I can’t remember thinking The Smiths were a miserable band until I started listening to them when I was miserable and then I became…well, a “Girl Afraid.”
Morrissey seemed the answer. And then, it seemed like he was mocking me. He was telling me, and not showing me. “Back to the Old House” ate me whole. I stopped listening to music. It can’t be my drug. I do not participate in music like the characters of Phonogram; I am a muggle almost, as if I do not understand music’s power or how to interpret it. When we first met, a now-close friend told me that I am a Belle and Sebastian lyric (I want it to mean that I am beautiful and Scottish and mysterious) but I have no idea what that means. I just know that music happens to me, and I can’t do much about it.
A friend told me that I am a Belle and Sebastian lyric (I want it to mean that I am beautiful and Scottish and mysterious) but I have no idea what that means.
Pass the rum. I need it for this. This is coming out all High Fidelity.
Why can’t I talk about games like this? What is stopping us? Is it the Call of Duty bros? Fuck that. Call of Duty is some emotional shit. Grim Fandango is a fucking fine wine of quiet contemplation and mariachi; I agonize over Bioshock because he played over our save, goddamn Sven Co-op is in some of my most fucked-up happy dreams, don’t even ask (I know that you will ask). We worry about our kids being desensitised by the violence in Call of Duty, but even non-violent games have trained me to become needy for a reaction, a thrill ride, that dopamine rush. They have trained me to be emotional. That’s dangerous, kids. Use protection.
No. Videogames are a hazy cocoon in which I can work out where my passion and hurt comes from: as if in therapy, I wrap myself in remembering them. Videogames are something that I participate in, am active in. They are intrinsically part of my romantic life, my sex life – any life in which I have been around people or loved people or been upset with them. There is rarely a time when I have not associated the men that I have loved with their favourite game, or by the act of my playing a certain game when I am in love with them, or the act of lending a game, talking about a game, the game that in between sex you play together, like foreplay.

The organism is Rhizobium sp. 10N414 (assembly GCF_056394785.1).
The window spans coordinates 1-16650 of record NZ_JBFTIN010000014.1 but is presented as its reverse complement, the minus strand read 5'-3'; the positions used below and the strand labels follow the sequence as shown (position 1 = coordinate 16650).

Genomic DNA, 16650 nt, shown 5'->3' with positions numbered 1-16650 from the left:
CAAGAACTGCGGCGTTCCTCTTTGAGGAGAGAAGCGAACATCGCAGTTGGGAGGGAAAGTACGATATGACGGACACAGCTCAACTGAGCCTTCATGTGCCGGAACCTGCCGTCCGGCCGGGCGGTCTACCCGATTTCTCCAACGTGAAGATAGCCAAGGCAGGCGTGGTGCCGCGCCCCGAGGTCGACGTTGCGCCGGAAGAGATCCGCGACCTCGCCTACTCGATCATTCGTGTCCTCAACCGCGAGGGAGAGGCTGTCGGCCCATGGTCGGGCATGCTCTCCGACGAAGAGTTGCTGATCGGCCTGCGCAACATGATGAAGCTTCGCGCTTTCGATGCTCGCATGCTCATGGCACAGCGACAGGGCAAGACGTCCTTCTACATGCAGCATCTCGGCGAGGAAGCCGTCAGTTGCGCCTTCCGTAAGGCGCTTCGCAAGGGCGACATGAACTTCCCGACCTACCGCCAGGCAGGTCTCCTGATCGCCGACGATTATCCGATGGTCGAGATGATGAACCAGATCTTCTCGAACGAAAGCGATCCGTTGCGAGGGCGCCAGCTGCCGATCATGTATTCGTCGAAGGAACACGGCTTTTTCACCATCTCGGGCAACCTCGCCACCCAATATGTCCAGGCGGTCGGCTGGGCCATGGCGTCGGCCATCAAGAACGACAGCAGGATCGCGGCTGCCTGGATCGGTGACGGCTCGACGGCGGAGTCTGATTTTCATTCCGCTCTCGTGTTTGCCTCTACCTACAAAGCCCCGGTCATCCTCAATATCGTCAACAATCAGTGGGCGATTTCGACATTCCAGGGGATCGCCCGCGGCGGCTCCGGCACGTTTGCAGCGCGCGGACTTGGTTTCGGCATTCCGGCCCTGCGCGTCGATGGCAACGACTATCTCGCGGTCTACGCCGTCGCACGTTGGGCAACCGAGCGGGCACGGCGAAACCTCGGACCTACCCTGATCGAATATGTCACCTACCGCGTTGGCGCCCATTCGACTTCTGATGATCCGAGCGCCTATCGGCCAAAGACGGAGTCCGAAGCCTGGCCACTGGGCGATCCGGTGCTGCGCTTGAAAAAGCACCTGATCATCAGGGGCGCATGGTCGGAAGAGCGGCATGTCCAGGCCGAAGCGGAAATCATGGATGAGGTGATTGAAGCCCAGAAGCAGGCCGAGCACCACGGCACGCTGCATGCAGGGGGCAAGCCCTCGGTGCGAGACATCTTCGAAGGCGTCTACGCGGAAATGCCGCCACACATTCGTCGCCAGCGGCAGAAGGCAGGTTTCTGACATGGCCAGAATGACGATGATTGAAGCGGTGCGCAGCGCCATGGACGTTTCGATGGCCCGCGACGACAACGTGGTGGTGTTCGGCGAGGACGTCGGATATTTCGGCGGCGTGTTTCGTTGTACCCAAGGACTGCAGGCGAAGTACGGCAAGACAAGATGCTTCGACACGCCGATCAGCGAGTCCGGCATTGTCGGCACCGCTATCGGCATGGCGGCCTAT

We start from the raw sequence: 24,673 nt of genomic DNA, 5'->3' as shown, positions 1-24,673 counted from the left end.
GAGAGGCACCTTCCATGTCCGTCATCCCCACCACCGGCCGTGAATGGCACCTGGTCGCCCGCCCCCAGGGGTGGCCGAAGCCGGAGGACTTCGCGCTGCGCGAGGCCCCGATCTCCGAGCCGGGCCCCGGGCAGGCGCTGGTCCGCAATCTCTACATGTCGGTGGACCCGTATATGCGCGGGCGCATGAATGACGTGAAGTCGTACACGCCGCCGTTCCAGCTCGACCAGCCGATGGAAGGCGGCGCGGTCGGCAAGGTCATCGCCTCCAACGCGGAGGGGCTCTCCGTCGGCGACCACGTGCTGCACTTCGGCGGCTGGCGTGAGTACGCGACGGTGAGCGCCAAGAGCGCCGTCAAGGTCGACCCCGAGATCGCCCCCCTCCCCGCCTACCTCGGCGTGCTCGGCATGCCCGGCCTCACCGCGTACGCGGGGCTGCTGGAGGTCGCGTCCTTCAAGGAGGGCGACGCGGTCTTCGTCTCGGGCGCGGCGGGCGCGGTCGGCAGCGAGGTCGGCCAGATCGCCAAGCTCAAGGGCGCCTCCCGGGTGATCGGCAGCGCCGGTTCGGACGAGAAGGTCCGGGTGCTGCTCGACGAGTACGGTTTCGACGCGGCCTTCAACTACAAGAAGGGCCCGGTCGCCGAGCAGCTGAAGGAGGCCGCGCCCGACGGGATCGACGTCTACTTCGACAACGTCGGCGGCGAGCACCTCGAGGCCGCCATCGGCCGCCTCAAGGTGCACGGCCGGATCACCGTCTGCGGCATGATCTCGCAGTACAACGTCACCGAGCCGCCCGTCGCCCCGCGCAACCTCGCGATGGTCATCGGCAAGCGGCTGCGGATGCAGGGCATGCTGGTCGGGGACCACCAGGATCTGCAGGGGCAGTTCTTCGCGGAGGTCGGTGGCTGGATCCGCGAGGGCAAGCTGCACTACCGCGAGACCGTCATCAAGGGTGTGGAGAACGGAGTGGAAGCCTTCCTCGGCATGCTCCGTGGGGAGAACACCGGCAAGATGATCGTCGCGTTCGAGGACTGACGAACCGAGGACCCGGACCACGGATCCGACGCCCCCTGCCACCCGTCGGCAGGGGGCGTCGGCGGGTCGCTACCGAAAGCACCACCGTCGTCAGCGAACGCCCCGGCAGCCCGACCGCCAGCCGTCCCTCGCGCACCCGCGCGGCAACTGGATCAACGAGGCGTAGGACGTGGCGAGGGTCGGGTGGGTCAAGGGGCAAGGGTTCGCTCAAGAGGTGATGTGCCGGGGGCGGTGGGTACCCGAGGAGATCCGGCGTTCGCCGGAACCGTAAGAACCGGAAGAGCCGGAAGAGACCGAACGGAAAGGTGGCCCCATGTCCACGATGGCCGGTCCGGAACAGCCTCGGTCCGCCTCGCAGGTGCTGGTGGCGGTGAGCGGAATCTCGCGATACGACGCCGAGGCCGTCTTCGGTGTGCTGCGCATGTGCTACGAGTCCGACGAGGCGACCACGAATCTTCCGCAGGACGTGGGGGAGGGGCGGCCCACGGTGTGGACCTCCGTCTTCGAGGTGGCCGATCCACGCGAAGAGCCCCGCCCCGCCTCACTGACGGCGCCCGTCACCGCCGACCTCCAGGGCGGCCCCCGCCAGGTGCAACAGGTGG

There has never been a time where I have not associated someone I loved with how they played a game. Relationships are life co-op.
To cry, to cry over a keyboard. That is a thing.
In Shadow of the Colossus, you ride in on a horse with a dead girl. You hold this girl up in her white dress, lifeless, to the altar, and you think that this is who you care for, and you know that you want her back. She is mysterious: you want her.
You ride out into the world certain that you will brave challenges and come out triumphant. That whole green landscape seems full of certainty and hope. The game’s structure seems so simple and clear, laid out before you in the temple as 16 tasks. You know what your aim is: it is to save that woman, and it seems certain that you love her. Why question your task?
But the colossi are not simple beasts. You ride for what seems like hours to reach them, the landscape enchanting you. You stop to shoot lizards with your bow, fascinated by their scuttling and by the sparse environment they disappear into, as if by magic. When you reach the colossus of choice, you realise that these behemoths are part of your landscape, a temple themselves. To get their attention, you fire arrows at them, provoking them. They wrestle feebly with you, trying to shake you off. It is a sort of dance. It is a seduction. Sometimes they succeed in brushing you off, and throw you to the ground. When you finally, breathlessly, get them in their weak spot, they fall, slow-motion, into the dirt.
The soundtrack kicks you in the neck. Your conscience bleeds and black tendrils envelop you, casting you back to your still unconscious girl.
The girl you actually want.
Back when I was a brunette, I hooked up with a tall blonde doctor at the Tokyo Game Show. It was the first time since I’d broken up with my boyfriend of five years. Five years.
I needed to have some pretty urgent sense fucked into me. I needed someone to tell me that there were other men. That I wasn’t stupid or ugly or boring. Tall hunk from Australia, he liked Resident Evil 4, Metal Gear Solid 4; he was going to do that. High-five me later, I’m telling a story.
It was the worst sex I’ve ever had. It was impersonal, it was lacking chemistry. I guess what I’m trying to say was that it wasn’t responsive or adaptive or…interactive, at least not in a satisfying way. Sex isn’t for one person.
It convinced me that I should have slept with a friend instead. My boyfriend of five years had once been a friend.
Feelings are the worst STDs by a mile and you can’t get rid of them with antibiotics.
There is nothing better than sleeping with a friend.